While the data presented above indicate that placement of the TLS close to the translational control elements does not interfere with TLS activity, they do not adequately address the reciprocal possibility that the TLS (or TLS activity) interferes with the activity of translation control elements. This uncertainty stems from the fact that the immunostain procedure used to monitor protein synthesis is not sensitive to small differences in expression levels. To address the possibility that the TLS may interfere with translation or other aspects of RNA metabolism when placed close to the corresponding regulatory elements, we sought to develop a more sensitive assay system where such interference would not only manifest itself as a change in the amount of protein or RNA products produced, but also in the cellular distribution of such products. To this end, we inserted a copy of the TLS into the intron (and close to the splice donor site) of an intron-containing version of the Δ construct to create intronTLS. No other TLS element was included in the construct such that intronTLS transcripts would accumulate in (be transported into) the oocyte and become localized to the anterior cortex if, and only if, there were a defect in splicing, i.e., if stable nonspliced transcripts were produced.

As seen in Figure 2B2B,, readily detectable amounts of intronTLS reporter transcripts are transported into, and localized to the anterior cortex of, the oocyte. Two lines of evidence confirm that the transported/anteriorly localized transcripts are not spliced and thus contain the TLS. First, the transported/anteriorly localized transcripts were detected by in situ hybridization with an intron-specific probe as well as with the standard lacZ probe (Fig. 2B2B).). Control experiments using the intron-specific probe against nontransgenic ovaries detected no cytoplasmic transcripts, indicating that the K10 intron is normaly efficiently spliced (data not shown). Second, no β-gal fusion protein was detected in the oocyte upon immunostaining with an anti-β-gal antibody (Fig. 2B2B);); nonspliced transcripts cannot support synthesis of β-gal fusion protein as the intron contains multiple in-frame stop codons (see Materials and Methods). While the TLS strongly inhibited splicing, it did not eliminate it as evident by the presence of intronTLS transcripts in nurse cells (Fig. 2B2B).). Consistent with the idea that these transcripts are spliced, immunostain experiments revealed high level accumulation of β-gal fusion protein in nurse cell nuclei. Importantly, the nurse cell transcripts were detected only when using the lacZ probe. Thus, all nonspliced (TLS-containing) transcripts were efficiently transported and anteriorly localized.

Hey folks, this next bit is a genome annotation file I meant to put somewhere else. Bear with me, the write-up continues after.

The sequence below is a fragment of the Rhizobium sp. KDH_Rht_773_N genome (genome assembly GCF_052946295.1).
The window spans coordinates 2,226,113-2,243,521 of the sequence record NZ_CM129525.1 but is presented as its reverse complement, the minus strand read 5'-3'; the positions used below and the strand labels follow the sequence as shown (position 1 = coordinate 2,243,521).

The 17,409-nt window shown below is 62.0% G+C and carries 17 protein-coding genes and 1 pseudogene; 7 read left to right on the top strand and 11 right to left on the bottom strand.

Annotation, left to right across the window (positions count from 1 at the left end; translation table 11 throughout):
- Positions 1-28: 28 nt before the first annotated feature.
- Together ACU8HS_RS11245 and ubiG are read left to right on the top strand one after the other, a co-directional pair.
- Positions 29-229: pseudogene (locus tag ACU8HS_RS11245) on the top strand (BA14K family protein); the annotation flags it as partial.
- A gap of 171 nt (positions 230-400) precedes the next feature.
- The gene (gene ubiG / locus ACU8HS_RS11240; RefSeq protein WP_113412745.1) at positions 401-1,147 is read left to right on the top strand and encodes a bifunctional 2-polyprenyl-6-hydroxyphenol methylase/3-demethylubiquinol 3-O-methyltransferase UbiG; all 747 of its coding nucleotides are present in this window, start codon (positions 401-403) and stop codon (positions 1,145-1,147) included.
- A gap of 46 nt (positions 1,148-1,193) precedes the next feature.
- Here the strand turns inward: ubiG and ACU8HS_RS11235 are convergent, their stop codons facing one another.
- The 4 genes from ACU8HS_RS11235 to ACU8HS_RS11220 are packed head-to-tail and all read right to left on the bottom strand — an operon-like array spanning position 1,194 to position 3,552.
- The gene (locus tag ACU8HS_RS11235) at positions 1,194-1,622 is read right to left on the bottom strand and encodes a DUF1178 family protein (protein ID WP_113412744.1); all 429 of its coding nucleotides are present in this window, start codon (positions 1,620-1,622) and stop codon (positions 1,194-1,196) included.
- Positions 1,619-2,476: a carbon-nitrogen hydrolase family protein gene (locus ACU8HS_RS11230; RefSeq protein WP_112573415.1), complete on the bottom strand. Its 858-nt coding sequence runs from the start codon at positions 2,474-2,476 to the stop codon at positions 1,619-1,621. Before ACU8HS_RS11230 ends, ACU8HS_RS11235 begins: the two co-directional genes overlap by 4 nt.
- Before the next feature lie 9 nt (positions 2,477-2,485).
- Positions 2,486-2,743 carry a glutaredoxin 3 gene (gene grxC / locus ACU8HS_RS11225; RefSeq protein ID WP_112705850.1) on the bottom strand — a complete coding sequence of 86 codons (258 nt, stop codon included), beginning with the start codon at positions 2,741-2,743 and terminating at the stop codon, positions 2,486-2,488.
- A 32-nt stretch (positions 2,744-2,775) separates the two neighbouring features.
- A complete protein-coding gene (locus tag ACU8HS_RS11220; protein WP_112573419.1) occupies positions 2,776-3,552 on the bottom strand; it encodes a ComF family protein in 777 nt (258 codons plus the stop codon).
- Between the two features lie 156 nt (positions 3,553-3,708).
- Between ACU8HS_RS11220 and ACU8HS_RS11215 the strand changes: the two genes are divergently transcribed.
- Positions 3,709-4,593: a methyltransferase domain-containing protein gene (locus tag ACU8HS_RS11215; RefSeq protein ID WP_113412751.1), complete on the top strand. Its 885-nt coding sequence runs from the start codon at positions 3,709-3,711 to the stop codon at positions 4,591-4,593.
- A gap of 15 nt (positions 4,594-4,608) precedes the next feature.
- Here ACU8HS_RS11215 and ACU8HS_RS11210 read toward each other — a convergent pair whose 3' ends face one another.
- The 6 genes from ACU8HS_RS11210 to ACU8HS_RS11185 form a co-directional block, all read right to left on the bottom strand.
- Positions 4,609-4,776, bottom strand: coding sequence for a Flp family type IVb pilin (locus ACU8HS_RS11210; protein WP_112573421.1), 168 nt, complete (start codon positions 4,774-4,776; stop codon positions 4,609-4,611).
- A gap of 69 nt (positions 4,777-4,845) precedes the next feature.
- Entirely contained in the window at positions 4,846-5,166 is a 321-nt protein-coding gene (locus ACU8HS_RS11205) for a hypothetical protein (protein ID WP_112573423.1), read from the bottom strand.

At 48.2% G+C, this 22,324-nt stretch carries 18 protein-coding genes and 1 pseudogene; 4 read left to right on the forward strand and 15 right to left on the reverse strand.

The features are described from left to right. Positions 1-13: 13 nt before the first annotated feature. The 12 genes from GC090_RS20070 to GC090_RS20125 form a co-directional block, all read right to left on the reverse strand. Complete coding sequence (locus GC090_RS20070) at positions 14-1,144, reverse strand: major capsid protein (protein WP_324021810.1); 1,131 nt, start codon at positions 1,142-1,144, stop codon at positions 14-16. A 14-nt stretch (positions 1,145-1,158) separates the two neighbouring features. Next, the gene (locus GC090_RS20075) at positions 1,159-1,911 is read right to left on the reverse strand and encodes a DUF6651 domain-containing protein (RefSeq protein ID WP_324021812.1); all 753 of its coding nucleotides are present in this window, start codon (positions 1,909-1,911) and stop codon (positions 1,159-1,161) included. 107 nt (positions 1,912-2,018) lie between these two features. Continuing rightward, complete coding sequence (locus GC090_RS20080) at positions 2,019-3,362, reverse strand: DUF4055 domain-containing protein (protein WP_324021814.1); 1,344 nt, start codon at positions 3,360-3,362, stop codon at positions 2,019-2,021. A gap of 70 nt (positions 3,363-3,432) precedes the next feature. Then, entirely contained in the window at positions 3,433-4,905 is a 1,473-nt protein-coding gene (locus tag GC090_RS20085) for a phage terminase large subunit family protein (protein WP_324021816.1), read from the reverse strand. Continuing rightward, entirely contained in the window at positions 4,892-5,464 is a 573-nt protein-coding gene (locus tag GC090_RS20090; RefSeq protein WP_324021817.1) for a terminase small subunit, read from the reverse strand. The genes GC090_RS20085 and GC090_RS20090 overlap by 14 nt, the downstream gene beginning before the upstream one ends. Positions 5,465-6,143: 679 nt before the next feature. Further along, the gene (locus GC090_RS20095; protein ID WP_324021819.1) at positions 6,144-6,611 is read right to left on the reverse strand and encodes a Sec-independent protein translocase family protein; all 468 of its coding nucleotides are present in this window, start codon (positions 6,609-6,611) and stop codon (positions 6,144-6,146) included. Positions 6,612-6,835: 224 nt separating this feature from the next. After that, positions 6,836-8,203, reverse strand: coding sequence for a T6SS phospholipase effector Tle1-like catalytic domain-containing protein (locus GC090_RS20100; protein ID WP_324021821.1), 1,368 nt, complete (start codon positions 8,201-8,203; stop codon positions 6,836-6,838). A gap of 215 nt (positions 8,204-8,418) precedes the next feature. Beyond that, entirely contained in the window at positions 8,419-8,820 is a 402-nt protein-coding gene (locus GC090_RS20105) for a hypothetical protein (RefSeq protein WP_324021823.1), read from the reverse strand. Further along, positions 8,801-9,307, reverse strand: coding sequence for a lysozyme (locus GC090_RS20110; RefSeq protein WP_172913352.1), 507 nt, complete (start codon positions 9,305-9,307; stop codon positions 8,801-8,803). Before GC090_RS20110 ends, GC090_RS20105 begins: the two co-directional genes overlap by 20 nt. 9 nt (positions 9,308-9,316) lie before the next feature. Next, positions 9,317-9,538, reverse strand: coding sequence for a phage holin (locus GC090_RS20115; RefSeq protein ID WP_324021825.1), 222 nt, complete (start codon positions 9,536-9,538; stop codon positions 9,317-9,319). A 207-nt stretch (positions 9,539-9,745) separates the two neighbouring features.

We draw two conclusions from the above findings: First, the TLS can inhibit splicing and, possibly, other aspects of RNA metabolism when placed close to the cis elements that control such processes. Second, the TLS mediates efficient RNA transport and anterior localization, even when located in the main body (protein coding portion) of a transcript providing that it is not removed by splicing.

A TLS-like sequence in the Drosophila Orb gene also mediates RNA transport and anterior localization

We previously identified with BLAST searches a TLS-like sequence in the Drosophila Orb gene (Serano and Cohen 1995a), whose transcripts are also transported into, and anteriorly localized within, the oocyte (Lantz et al. 1992; Lantz and Schedl 1994). To determine whether the Orb TLS-like sequence can mediate transport and anterior localization, we inserted a copy of it into the 3′UTR of the Δ construct to create OrbTLS. As seen in Figure 33,, OrbTLS transcripts are efficiently transported and localized. We conclude that the Orb and K10 TLS elements are functionally equivalent.

FIGURE 3.
A TLS-like sequence in Orb mediates RNA transport and anterior localization and highlights essential features of the TLS. (A) The nucleotide sequences and putative secondary structures of the TLS elements of the D. melanogaster K10 and Orb genes are shown ...